El Dia de los Muertos

Tears of Joy/Miracle Theatre at the Winningstad, 1111 SW Broadway, 248-0557, Sat 8 pm, through Nov. 22, $10-16.50

I t's too bad that the Mexican holiday El Dia de los Muertos isn't celebrated more readily in Anglo culture. The perfect extension to Halloween, celebrants of the early November holiday honor their dearly departed by crafting them personalized shrines and leaving out goodies for their consumption. It's thought that the souls of the dead return from the after-life and party with the living, merging the two worlds for a short time.

The Miracle Theatre Group, a troupe devoted to Hispanic culture, and the Tears of Joy Puppet Theatre have merged their talents to present El Dia de los Muertos, a miniature Day of the Dead festival. An homage as homey and colorful as the altars to the departed displayed outside the theater, the show is like a PBS Saturday morning special of skits, dance, and of course, puppets. It's a goofy, lo-fi show held together by a Mariachi band and a mysterious, recurring pantomime involving gravediggers, a guy with hair like devil's horns and dancing skeletons, which I wish had been more creepy. The narrative is in Spanish and English.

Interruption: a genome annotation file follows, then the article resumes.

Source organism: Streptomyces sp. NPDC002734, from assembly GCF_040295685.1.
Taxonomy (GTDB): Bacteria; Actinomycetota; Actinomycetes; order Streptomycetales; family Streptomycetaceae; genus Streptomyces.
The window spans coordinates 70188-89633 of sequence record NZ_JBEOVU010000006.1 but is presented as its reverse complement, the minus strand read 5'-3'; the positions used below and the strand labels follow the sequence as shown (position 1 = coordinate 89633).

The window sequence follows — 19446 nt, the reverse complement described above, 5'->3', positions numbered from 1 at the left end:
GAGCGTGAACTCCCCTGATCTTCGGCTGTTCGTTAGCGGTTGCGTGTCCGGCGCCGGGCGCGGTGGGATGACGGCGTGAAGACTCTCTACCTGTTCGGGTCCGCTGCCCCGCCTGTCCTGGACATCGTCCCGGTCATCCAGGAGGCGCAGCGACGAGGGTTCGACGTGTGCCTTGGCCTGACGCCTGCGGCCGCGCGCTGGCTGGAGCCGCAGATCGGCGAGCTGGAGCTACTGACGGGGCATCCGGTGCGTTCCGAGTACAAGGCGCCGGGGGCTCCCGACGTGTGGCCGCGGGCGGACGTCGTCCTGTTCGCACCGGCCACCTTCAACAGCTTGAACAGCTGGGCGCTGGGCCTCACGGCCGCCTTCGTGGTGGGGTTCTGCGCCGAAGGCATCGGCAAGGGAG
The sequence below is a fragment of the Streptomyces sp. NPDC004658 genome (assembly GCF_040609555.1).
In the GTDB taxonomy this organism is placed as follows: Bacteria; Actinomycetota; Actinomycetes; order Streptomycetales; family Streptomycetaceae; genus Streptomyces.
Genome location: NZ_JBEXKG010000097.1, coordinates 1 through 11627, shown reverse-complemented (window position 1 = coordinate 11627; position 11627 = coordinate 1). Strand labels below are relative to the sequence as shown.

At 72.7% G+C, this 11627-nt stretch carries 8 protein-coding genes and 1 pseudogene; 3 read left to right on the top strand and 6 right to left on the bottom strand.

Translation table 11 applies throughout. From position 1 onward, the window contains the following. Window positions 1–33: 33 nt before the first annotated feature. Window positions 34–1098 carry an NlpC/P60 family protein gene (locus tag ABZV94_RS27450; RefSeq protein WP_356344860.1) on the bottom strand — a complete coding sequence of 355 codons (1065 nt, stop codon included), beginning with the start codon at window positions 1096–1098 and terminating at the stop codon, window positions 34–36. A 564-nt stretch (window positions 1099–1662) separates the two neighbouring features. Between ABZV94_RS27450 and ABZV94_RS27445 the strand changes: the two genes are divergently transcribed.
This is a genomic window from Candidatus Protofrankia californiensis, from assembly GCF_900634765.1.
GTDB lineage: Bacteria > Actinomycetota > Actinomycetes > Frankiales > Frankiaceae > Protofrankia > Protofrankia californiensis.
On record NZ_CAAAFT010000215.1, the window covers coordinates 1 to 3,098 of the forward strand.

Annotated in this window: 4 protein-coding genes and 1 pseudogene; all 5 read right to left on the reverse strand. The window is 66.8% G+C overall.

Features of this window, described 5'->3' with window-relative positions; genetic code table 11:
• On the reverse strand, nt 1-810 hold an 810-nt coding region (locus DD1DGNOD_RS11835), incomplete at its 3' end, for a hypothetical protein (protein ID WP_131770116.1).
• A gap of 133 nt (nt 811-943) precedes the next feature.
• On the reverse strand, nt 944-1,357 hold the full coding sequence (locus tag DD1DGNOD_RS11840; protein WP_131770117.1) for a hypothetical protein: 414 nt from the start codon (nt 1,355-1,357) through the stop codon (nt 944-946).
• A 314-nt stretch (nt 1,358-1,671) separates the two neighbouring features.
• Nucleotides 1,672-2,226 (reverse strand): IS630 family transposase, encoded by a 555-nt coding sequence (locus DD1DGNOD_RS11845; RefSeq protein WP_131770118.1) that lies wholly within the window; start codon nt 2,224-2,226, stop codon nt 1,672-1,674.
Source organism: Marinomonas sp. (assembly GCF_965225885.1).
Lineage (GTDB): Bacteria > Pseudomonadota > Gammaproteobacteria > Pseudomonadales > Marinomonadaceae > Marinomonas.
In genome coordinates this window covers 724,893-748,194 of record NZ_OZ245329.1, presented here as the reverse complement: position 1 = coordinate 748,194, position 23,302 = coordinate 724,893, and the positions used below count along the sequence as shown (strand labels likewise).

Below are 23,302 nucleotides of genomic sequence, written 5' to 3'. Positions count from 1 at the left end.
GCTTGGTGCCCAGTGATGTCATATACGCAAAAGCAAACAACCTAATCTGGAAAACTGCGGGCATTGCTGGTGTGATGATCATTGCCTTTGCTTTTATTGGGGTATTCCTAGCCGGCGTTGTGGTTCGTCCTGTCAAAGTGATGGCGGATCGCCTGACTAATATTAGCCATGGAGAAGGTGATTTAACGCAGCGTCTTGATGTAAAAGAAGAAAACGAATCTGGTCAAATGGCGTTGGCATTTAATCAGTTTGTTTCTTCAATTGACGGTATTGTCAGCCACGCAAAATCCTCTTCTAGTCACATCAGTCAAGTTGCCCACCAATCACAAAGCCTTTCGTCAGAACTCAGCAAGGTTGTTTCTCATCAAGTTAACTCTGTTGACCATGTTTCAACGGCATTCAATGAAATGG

The show's strength are the puppet-performed Mexican fables about life and death. Onion Skin Soup uses shadow puppets to tell a morality tale culminating with the appearance of the Angel of Death, and Blame it on the Moon is a bizarro myth using insect puppets to explain why humans are subject to "permanent death," AKA mortality. The celebration between the puppet shows, while encompassing choice pieces of Mexican music or dance, can become too random and give the show a slightly unfocused feeling. You don't want to watch a party for too long without joining, after all.

Despite the production's lack of momentum, watching a revelry devoted equally to death and life shivers with an undercurrent of the grotesque. Default existentialists may get stuck on the notion that El Dia de los Muertos is a crutch holiday for the flesh-n-bloodies. Though it's about remembering and honoring the past, it's also about making death more palatable for the living by giving it an image makeover--death: eventually it's for everybody, but what a potentially good time. ANNA SIMON

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